The Clark County Historical Society’s two-year undertaking to preserve thousands of local probate court records not only won a state award recently, it wasn’t anywhere as boring as it sounds.
There was the lunacy case involving a woman named Cinderella, and the will of a gentleman named Manly Goodfellow.
And then there was the early 1930s case of John and William Evilsizor — busted for using dynamite to kill fish in the Mad River.
“When you come across those little gems, it’s cool to find those,” said Mel Glover, a curatorial technician at the historical society, which is housed in the Heritage Center of Clark County.
Dating back to 1818, the records — wills, guardianships, name changes, alcohol offenses and the occasional criminal case — came to the society in the 1980s from Clark County Probate Court, folded up and stuffed into little envelopes. Staff, volunteers and interns spent the past two years flattening and placing about 10,000 of them in acid-free folders and boxes, simultaneously saving the files and making them easier for the public to access.
For that effort, the historical society won one of two 2012 achievement awards presented last week by the Ohio Historical Records Advisory Board, or OHRAB, which is part of the Ohio Historical Society.
“We didn’t expect it to be as interesting as it was,” curatorial assistant Natalie Fritz confessed.
The local historical society’s project to preserve the court records has been on-again and off-again since the ’80s. This latest round started in 2011 after the historical society won a $1,500 grant from OHRAB, which was available to help improve access to historic government documents. The historical society was able to win a second $1,500 grant last year to continue the work.
In that two-year period, 17 volunteers used 8,000 acid-free file folders and placed the material in 210 archival boxes, Fritz said.
In a statement announcing the award winners, OHRAB called the project ambitious and creative in its use of the public to help.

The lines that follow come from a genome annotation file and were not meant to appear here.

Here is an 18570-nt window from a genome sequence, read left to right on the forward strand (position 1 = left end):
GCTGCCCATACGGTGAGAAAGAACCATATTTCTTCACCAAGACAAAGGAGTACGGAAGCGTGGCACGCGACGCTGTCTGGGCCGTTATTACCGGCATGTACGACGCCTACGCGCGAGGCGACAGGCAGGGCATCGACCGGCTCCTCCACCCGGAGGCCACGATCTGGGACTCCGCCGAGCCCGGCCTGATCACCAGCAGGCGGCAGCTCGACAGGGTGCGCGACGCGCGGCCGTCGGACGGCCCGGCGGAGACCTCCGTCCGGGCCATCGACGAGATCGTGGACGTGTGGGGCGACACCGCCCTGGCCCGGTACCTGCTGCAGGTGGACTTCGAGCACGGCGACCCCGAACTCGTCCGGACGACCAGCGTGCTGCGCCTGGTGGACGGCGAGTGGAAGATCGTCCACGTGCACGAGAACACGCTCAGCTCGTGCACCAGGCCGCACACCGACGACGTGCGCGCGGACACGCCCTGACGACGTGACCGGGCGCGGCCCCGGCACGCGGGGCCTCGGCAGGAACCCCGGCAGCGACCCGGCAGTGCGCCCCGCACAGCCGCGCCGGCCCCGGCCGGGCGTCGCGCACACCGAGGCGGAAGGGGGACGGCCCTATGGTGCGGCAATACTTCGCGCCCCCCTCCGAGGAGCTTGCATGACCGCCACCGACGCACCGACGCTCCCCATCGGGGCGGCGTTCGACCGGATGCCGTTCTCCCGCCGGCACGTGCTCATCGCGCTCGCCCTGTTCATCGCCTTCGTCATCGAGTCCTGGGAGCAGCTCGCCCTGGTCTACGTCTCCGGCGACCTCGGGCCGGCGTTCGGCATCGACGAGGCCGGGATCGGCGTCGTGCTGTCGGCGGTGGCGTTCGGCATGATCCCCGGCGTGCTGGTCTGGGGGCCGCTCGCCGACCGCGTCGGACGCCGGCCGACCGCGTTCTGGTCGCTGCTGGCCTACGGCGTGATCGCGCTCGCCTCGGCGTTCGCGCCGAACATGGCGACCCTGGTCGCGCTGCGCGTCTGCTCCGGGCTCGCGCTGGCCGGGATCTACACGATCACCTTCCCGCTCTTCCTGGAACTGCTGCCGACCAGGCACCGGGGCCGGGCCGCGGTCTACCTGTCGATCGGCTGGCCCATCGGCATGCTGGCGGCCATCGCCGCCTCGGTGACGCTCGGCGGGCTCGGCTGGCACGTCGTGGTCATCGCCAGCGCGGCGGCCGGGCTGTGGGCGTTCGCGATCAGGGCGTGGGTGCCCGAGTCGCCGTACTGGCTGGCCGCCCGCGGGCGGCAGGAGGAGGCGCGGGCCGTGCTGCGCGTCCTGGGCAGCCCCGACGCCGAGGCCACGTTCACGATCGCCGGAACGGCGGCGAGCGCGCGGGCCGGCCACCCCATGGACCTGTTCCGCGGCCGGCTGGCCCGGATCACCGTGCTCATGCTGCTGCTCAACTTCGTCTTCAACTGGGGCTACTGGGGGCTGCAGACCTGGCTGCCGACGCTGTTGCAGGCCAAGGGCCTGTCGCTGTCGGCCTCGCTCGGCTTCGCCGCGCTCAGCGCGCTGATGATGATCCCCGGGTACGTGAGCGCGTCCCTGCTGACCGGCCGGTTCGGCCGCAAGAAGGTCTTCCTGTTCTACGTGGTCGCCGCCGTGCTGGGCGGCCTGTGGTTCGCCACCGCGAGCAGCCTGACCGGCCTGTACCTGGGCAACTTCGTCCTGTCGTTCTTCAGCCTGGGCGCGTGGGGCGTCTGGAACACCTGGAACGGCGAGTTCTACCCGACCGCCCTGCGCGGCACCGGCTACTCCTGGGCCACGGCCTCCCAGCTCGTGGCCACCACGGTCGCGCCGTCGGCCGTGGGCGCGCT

“There is no way we could get any of this done without our volunteers,” Glover said.
In 2011, workers managed to make their way through county probate records from 1908 to 1924. Last year, they were able to get to 1931.
Notable finds this past year included the will of Jonathan Winters’ grandfather. The legendary comedian grew up in Springfield.
Other finds included a guardianship case involving a “shell-shocked” World War I veteran and a Prohibition-era case in which authorities found a bottle of whiskey under the floor of an “outside toilet” on Summit Street.
Fritz estimated they still have another year of work ahead of them, but a new, different grant will allow the historical society to instead focus this year on reboxing and taking inventory of its collections.
“We’re trying to marshal our resources the best we can,” Glover said.
The work done on the court records will help people doing family research, giving them a better sense of the times in which their descendants lived — for better or for worse.
This past year, for example, one volunteer came across a 1925 case involving a man accused of operating something along the lines of a brothel, Fritz said. Another volunteer working at the time asked them to repeat the name of the defendant.
“It was her grandfather,” Fritz said, “whom she had not known.”